Lori Diamond & Fred Abatelli drive home tender feelings on winning CD True

Lori Diamond and Fred Abatelli have combined their talents to release their duo debut CD True. True features Eleven singer-songwriter tracks written by both artists and the pair do a fine job keeping each other at the top of their games.

True has a warmer vibe than Diamond’s previous CD Mystery. True also has a wider, more rangier sound too. The disc opens with “The Inside,” a sweeping view of a relationship that has ended even though two still have strong feelings for each other. The melody and the vocal reaches far and wide in its sound and in its emotive expressions. Kristen Miller guests on cello, running a secondary emotion through the song within a distant forlorn feeling stirring in the background. This all creates a three dimensional song structure that works wonders by being so involved. The song’s sprawling emotional outreach makes a grander approach in its first track than Diamond achieved last time around, Mystery being darker and somewhat emotionally and musically confined.

Title track “True” has a gripping chorus that Diamond pours her heart and her lush vocal coos into. “True” will make you want to sing along to it, and you might even find yourself comparing Diamond and Abatelli to the looming artists from the 1970s in their ability to create music that could remain popular over the decades. Diamond’s mountainous assurance makes this song into something large and Abatelli puts heart and soul into his flowing, effective run of bass notes. He underpins what Diamond is doing but also gives it lift.

“All Comes ‘Round” finds Diamond going into this one with a steady, earnest vocal approach, assertive and vibrant. She is just full of life here and Abatelli’s note-riddled melody line is loaded with attractive spikes in his feisty acoustic picking. Percussionist Tara Greenblatt slaps out a very enticing rhythmic patter underneath it all that not only supports the sound by expands it with fulsome drum pieces.

“For You” is a lovely piano ballad with Diamond’s vocal taking the listener along the music’s peaks and valleys. She uses dynamics to build an arc in each verse, and you feel you’re being carried along by a loving guide. Her voice just glides on its own special wind, sounding uniquely herself and yet as familiarly comforting as any down tempo piano ballad you’ve grown up with. Diamond simply has some beautiful coos in there that could pull in listeners with the most discerning tastes.

The beat underneath “A Girl Like Her” creates a punchy atmosphere in this easy going piece. The contrast of solid bottom from drummer Linc Merrihew and bassist Abatelli keep an inner tension burning all the way through. It is as strong and lasting as the girl the song is about. So painterly in its musical, vocal, lyrical details, you can picture the hot and cold, feisty psychology going on.

“Never Too Late” is destined for air play on adult contemporary radio. Catchy as can be, Diamond gives us a truckload of heart and soul in her chorus, with support from Nancy Josephson, Kathleen Weber, and Aly Paige of the Angelband filling out the vibe on backing vocals. Abatelli is as much responsible for this beauteous sound, applying a sweet electric guitar line, plucking deeper bass notes that run smoothly, floating you down a river of discovered joy and uplifting hope. Every note just resonates with something pleasant.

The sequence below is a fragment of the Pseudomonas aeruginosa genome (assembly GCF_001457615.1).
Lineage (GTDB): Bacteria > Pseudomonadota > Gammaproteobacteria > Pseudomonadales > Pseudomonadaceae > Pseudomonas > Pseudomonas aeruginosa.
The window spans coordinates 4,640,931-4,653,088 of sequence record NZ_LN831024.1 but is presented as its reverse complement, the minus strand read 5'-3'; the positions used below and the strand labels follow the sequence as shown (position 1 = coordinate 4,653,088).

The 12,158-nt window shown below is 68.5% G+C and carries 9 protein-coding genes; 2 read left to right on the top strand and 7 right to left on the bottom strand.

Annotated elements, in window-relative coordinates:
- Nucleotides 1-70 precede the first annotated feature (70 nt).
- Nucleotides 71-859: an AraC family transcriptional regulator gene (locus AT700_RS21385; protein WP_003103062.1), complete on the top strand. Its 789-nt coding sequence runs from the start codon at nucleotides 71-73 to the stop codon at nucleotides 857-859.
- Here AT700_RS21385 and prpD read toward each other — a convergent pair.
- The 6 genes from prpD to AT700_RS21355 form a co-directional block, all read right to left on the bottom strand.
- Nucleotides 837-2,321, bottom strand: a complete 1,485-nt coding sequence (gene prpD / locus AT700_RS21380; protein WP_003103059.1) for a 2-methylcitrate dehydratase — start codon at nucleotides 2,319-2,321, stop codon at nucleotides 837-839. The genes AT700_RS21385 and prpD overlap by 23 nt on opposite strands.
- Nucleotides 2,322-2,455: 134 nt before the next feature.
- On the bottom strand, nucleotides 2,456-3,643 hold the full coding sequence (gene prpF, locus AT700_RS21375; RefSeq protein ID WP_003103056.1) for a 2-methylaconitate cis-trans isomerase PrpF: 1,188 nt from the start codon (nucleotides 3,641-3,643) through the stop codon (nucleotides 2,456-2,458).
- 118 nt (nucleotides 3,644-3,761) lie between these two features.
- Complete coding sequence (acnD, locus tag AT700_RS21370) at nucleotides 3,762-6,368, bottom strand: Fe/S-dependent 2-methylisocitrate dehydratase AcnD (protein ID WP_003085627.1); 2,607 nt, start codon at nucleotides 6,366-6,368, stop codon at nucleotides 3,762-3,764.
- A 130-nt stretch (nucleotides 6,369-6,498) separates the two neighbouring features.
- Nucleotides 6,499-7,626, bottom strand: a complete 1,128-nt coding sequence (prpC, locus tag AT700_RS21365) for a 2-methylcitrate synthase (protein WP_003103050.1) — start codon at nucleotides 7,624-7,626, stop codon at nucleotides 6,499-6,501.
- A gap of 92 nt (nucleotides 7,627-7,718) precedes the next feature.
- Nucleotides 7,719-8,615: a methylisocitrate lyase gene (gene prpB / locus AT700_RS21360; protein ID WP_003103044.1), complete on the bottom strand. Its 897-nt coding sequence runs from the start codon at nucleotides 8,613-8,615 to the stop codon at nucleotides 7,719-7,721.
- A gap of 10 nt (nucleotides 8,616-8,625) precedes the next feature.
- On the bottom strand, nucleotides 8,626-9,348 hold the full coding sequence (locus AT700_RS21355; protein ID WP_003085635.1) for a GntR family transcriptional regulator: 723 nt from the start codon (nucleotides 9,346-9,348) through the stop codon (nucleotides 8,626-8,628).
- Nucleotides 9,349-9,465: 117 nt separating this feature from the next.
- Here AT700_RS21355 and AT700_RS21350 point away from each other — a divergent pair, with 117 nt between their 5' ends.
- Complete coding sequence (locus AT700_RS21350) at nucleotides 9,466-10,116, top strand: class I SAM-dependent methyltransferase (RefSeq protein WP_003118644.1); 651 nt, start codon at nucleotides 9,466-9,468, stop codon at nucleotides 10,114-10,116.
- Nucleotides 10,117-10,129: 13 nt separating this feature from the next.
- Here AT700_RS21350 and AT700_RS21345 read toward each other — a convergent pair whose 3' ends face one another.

“Choosing Peace” is a song about loving one’s own life and severing the ties, at least temporarily, with someone who has become a problem. Diamond embraces this philosophy and wraps it in a caressing vocal while guest guitarist Stuart Ferguson adeptly picks a delicately sweet melody. “Choosing Peace,” aside from sounding pleasant builds up its heft with a soaring progression. It moves like the wind, and it makes you realize the singer means business as you feel her strong presence in the music.

“Diamond and Abatelli construct songs so that they are packed with emotion. “Your Face” is a bittersweet departure song. A woman who longs to feel closer to her man has to say goodbye once again as he travels a lot. This time around, the departure sounds permanent. Diamond’s vocal fully embodies this forlorn emotive quality within her beautiful colors, tones, and timbre. Her piano is quite expressive in its understate melancholy. The song makes you feel the ending of this pair’s relationship while you rejoice in the woman’s newfound courage to move on.

“Perfect Moment” finds Diamond building a tower of feelings in her piano while her pretty voices reaches an almost cooing approach. She soothes the ear with her gentle croon. Harmony and backing vocal guest Kim Jennings creates a beautiful texture behind the persistently effective piano and Diamond’s lead vocal. Diamond’s voice cuts through the lush atmosphere straight to the heart of this song.

Diamond And Abatelli close out with “I’m Here,” a piano ballad with gorgeous low end notes on the piano lifting all the prettiness above. Abatelli applies an interval of subtle acoustic guitar notes in the backdrop, adding that extra dimension of emotional conversation in the background.

It is amazing how all the guests on this CD add so greatly to colors, tones, textures, and feeling Oen Kennedy, John Leone, Phil Punch, Louise Grasmere, Perry Desmond-Davies, Lyn O’Conor-Ferguson, and Carrie Rowan are also along for this Diamond-Abatelli journey into melodic and harmonic bliss.

This is a CD that fans of the singer-songwriter genre will want to purchase right away.


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